Tylenol, the New Mood Elevator?

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Researchers have found that acetaminophen doesn’t just ease physical pain. It eases psychic pain.


It has long been known that Acetaminophen (Tylenol) treats pain. I give it to my daughter when she has a fever, or pain that is too much to bear. It is mixed into pills containing opioids in order to improve the pain relieving qualities of those drugs and it is known to have opiate sparing properties. That is, it relieves pain even when a stronger pain reliever is also being used.

Not all pain comes from the body. When you injure yourself, your brain and spinal cord go through changes that amplify your pain. This has some advantages for survival.  If you break your arm, the brain will make your pain feel more intense to encourage you to rest and let the broken bones knit. Acetaminophen will also relieve this type of pain and help prevent this amplification from occurring. It is a well established pain reliever.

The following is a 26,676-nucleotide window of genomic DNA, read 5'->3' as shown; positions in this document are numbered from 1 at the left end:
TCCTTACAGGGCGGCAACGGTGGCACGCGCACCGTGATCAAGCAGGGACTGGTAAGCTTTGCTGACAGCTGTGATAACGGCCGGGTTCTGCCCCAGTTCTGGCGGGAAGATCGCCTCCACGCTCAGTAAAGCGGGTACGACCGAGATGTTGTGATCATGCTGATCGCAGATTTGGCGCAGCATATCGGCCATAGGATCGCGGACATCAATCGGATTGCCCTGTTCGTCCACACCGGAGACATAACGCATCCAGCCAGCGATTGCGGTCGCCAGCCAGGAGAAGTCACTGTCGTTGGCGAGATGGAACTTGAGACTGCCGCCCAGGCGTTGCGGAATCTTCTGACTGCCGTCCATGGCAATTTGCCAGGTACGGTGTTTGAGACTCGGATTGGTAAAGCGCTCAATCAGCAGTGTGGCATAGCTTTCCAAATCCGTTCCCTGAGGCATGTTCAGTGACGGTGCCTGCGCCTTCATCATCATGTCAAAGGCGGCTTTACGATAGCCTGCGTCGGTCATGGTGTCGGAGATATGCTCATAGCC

In the study above, researchers found that acetaminophen doesn’t just ease physical pain. It eases psychic pain.  People who were given the drug before being exposed to emotional stress handled it more easily than those who weren’t given acetaminophen.  Pain doesn’t just come from the body; it also comes from the brain. The suffering that we feel is directly linked to the pain we feel. Things that ease suffering will ease pain and vice versa. It doesn’t have to just be a pill.

About Me

Dr. Bradley W. Carpentier has been practicing Pain Medicine exclusively since 1997. He is board certified in Anesthesiology and in Pain Medicine by the American Board of Anesthesiology.

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